Fish ’til it hurts – The trouble with inefficient casting.

11 Mar

Most of us knows what it feels like to ‘overdo’ something. Whether it was work related, sports or spirits, it is never any fun feeling sore after a full day.

Believe it or not there are folks out there who actually fish until it hurts. I happen to be one of them. Or at least I was until recently.

I introduced myself to the sport of fly fishing the way most people pick up the sport. I received a cheap rod set as a gift after making a comment about wanting to try out fly fishing. I drove to the nearest fly shop, and stocked up on half a dozen size 10 elk hair caddis and size 6 wooly buggers. Then proceeded to the closest stocked pond and beat the water to a froth.

My casting was neither elegant nor efficient. (It really isn’t that great now, 10 years later.) But I felt great. I didn’t know what I was doing and I didn’t care.

I spent my early days over powering casts, and not waiting for my rod to catch up to my casting efforts. I developed a side arm style because the line didn’t make a tailing loop as often. I didn’t really know what a tailing loop was, it just made the leader a big mess. Due to my quest for distance and my lack of discipline, I threw myself at every cast.  I am sure looked a lot like someone throwing a javelin.

Over the years the efforts diminished, and the distance increased until I hit my plateau. Somewhere between 60 and 75 feet was my peak distance. Not bad for a guy who taught himself, or so I thought.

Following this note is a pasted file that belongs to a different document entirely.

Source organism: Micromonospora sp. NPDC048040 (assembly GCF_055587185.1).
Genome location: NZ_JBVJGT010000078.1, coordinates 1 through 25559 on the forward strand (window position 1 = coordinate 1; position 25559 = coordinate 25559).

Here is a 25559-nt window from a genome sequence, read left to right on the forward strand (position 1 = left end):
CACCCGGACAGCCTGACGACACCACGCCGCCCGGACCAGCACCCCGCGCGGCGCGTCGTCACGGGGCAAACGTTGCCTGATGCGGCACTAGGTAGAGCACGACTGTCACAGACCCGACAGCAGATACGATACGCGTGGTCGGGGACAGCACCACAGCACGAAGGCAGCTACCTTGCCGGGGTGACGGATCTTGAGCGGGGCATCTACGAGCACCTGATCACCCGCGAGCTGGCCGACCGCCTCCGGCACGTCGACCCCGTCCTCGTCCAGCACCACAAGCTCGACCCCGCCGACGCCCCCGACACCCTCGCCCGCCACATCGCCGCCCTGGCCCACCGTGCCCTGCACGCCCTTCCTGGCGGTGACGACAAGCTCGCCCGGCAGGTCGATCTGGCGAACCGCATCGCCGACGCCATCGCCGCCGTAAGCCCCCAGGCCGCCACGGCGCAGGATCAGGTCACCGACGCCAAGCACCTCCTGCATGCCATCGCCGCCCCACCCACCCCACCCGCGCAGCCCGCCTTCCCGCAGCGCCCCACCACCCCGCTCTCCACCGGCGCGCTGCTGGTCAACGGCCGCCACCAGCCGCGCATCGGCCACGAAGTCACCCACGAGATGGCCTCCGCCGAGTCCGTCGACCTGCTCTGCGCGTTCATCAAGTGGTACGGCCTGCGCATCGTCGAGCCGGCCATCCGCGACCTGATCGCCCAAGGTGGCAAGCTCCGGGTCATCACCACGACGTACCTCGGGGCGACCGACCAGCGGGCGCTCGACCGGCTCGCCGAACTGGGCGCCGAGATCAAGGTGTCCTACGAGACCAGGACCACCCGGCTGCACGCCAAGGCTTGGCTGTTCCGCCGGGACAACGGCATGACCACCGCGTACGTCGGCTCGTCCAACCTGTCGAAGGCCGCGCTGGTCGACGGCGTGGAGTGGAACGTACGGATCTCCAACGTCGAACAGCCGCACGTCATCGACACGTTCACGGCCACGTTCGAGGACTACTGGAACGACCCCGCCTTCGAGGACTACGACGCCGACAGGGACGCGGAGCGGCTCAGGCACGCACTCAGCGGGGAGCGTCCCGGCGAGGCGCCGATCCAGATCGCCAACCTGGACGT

After a big days casting, roughly 4-5 hours of fishing, I would feel exhausted.  My shoulder would hurt, either a searing pain, or a very dull ache.  I just blamed it on anything else, such as other sports, my ergonomics at work, or too much work around the house.

It turns out that I had worked myself into a muscle imbalance from using one of my rotator cuff muscles to power my backcast.  It felt terrible.  A very nice physiotherapist named Bridget helped me through the recovery.  Turns out the recovery from a recurring fly fishing injury is very similar to the activities for other athletes or workers suffering from repetitive stress injuries. Stretching and specific exercises were the cure.

There are many ways to prevent the pain of a repetitive stress injury. The simple tips are to maintain a healthy body weight, exercise regularly, warm up and stretch before activity, maintain good form and posture while casting and fishing, and the hardest one of all, take breaks.  I find taking breaks difficult, my mind just doesn’t say,”Stop and take a rest”, it says “I bet there is a fish right over there.”  I am trying to take some good advice about being patient and observant before approaching the water. I figure that after a brisk walk to the shore, some quick stretches while I am observing a pool would be some effective multi-tasking.

If you are looking for some stretches to work into your pre or post fishing routine check these out from Alba Game Fishing in Scotland.

But recovering and prevention are only half the battle.  I had to change my cast. More on that later.

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